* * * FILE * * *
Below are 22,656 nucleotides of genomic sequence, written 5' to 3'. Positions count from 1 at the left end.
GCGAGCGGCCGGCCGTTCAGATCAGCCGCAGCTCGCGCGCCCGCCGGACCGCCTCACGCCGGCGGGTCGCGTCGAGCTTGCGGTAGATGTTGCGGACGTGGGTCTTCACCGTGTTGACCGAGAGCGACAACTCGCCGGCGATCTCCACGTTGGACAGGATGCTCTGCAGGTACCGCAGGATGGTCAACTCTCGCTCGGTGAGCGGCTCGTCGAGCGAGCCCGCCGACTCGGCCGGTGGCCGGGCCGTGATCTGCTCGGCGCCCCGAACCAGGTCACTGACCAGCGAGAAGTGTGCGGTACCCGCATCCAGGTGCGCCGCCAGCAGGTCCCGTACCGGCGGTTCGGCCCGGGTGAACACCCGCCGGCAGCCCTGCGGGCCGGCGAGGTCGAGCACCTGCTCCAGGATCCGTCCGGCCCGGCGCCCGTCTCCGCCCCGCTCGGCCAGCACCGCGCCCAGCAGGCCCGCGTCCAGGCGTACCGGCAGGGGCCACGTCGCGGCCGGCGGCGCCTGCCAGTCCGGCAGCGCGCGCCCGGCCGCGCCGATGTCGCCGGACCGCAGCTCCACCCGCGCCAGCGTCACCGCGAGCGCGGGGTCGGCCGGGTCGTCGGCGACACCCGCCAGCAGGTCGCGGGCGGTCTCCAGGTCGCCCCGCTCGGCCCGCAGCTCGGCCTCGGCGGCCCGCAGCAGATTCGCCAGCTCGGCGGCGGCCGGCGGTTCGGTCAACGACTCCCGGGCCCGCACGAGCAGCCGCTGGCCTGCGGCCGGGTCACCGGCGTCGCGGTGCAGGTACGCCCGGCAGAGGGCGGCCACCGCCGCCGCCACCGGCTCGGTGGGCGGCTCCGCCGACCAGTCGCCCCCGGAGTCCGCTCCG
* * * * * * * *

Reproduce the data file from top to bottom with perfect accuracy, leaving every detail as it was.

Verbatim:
Below are 22,656 nucleotides of genomic sequence, written 5' to 3'. Positions count from 1 at the left end.
GCGAGCGGCCGGCCGTTCAGATCAGCCGCAGCTCGCGCGCCCGCCGGACCGCCTCACGCCGGCGGGTCGCGTCGAGCTTGCGGTAGATGTTGCGGACGTGGGTCTTCACCGTGTTGACCGAGAGCGACAACTCGCCGGCGATCTCCACGTTGGACAGGATGCTCTGCAGGTACCGCAGGATGGTCAACTCTCGCTCGGTGAGCGGCTCGTCGAGCGAGCCCGCCGACTCGGCCGGTGGCCGGGCCGTGATCTGCTCGGCGCCCCGAACCAGGTCACTGACCAGCGAGAAGTGTGCGGTACCCGCATCCAGGTGCGCCGCCAGCAGGTCCCGTACCGGCGGTTCGGCCCGGGTGAACACCCGCCGGCAGCCCTGCGGGCCGGCGAGGTCGAGCACCTGCTCCAGGATCCGTCCGGCCCGGCGCCCGTCTCCGCCCCGCTCGGCCAGCACCGCGCCCAGCAGGCCCGCGTCCAGGCGTACCGGCAGGGGCCACGTCGCGGCCGGCGGCGCCTGCCAGTCCGGCAGCGCGCGCCCGGCCGCGCCGATGTCGCCGGACCGCAGCTCCACCCGCGCCAGCGTCACCGCGAGCGCGGGGTCGGCCGGGTCGTCGGCGACACCCGCCAGCAGGTCGCGGGCGGTCTCCAGGTCGCCCCGCTCGGCCCGCAGCTCGGCCTCGGCGGCCCGCAGCAGATTCGCCAGCTCGGCGGCGGCCGGCGGTTCGGTCAACGACTCCCGGGCCCGCACGAGCAGCCGCTGGCCTGCGGCCGGGTCACCGGCGTCGCGGTGCAGGTACGCCCGGCAGAGGGCGGCCACCGCCGCCGCCACCGGCTCGGTGGGCGGCTCCGCCGACCAGTCGCCCCCGGAGTCCGCTCCG